WASHINGTON >> Top negotiators reported at least some progress on a long-delayed COVID-19 aid package Tuesday after a rare meeting of Capitol Hill’s four most senior lawmakers. The quartet, including House Speaker Nancy Pelosi and top Senate Republican Mitch McConnell, said they would reconvene Tuesday night in hopes of sealing an agreement soon.
“I think there’s progress,” reported House Minority Leader Kevin McCarthy, R-Calif., as he left the session in Pelosi’s office. Treasury Secretary Steven Mnuchin joined by phone.
The uptick in activity could be a sign that an agreement is near, though COVID-19 relief talks have been notoriously difficult and Pelosi continues to press for help for states and local governments whose budgets have been thrown out of balance by the pandemic. GOP leaders oppose the idea and say it’s the biggest sticking point from their perspective.
A top GOP negotiator said the leaders had essentially agreed to agree.
“We are still talking to each other and there is agreement that we are not going to leave here without the omni and the COVID package,” said McConnell, R-Ky., using Capitol Hill’s shorthand for a catchall, omnibus spending bill that would be paired together with the COVID relief measure and a variety of other end-of-session items.
The Kentucky Republican is playing a strong hand in the lame-duck session and is pressuring Democrats to drop a much-sought $160 billion state and local government aid package. Several senior Democrats, including close allies of President-elect Joe Biden — who is eager for an agreement — have said they would go along now and fight for the aid next year.
McConnell says he’ll drop a demand for provisions shielding businesses from COVID-19-related lawsuits, a key priority of McConnell. He is pressing a lowest-common-denominator approach that would drop the lawsuit shield idea for now if Democrats agree to drop the $160 billion state and local aid package.
“We can live to fight another day on what we disagree on,” McConnell said Tuesday. “But we ought to go forward with what we can agree on.”
Pelosi has insisted for months that state and local aid would be in any final bill, but as time is running out, Democrats appear unwilling to hold the rest of the package hostage over the demand.
“We’re not going home until this is done,” said Sen. Joe Manchin, D-W.Va., on CNN Tuesday morning. “We’ve got to get people a lifeline.”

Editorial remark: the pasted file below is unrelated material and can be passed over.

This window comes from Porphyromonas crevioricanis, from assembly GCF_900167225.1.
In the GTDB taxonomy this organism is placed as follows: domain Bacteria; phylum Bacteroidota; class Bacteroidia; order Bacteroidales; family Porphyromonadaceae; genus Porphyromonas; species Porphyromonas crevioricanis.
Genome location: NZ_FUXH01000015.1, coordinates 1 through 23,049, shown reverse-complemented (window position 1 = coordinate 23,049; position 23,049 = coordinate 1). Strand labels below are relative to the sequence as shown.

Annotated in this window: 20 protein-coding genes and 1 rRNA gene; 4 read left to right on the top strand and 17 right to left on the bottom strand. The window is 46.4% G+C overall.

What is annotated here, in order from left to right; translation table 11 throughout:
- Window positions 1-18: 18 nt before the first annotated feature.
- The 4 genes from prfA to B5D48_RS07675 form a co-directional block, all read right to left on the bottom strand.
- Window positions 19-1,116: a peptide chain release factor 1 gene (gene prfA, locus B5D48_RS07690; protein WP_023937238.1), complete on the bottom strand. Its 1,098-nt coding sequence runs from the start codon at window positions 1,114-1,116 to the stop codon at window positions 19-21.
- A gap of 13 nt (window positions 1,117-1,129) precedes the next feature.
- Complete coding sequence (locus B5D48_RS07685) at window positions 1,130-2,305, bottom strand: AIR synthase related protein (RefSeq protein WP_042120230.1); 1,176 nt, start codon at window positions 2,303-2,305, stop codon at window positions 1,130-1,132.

Manchin is an architect of a bipartisan $748 billion aid package that is aimed at serving as a template for the leadership talks. Mnuchin supports a package with many similar elements, and any final deal is likely to contain money for struggling businesses, the unemployed, schools and vaccine distribution. There is also bipartisan support for transportation and transit assistance, funding for rural internet service, and help for the Postal Service, among other provisions.
There is disagreement over a potential second round of direct payments to individuals, a plan for $300-per-week bonus unemployment benefits, state and local aid, and the GOP-sought liability shield against COVID-19-related lawsuits.
Lawmakers also worked to finalize a yearend catchall funding package that will be the basis for the last significant legislation of the Trump presidency.
There’s a hoped-for deadline of midnight Friday to deliver the completed package to President Donald Trump, which is when a partial government shutdown would arrive with the expiration of last week’s temporary funding bill. But there’s no guarantee that the massive yearend measure will be completed in time. If the talks drag, further temporary bills could be needed.
Negotiations on the $1.4 trillion catchall spending bill are “essentially finished,” said a congressional aide participating in the talks. While details are closely held, “the status quo is prevailing.” That means Trump would get another $1.4 billion or so for a final installment to continue construction of his long-sought U.S.-Mexico border wall.
Republicans have succeeded in killing a $12 billion plan to break last year’s budget mini-agreement by using accounting maneuvers to pad veterans health care funding to accommodate big cost increases from expanding access to health care services from private providers. Instead, a different set of moves is being employed to provide for equivalent spending increases for other domestic programs.
The post-election lame-duck session is the last chance to wrap up the unfinished work this year, a goal of all involved, though they have been slow until now to forge the often-tricky compromises required to pull the measure together.
A state and local aid package was part of the almost $2 trillion CARES Act that passed the Senate unanimously in March. The $150 billion aid package to states and large cities evoked little controversy then, but many Republicans are adamantly against the idea now, though any additional aid would also go to smaller municipalities left out of the prior round.
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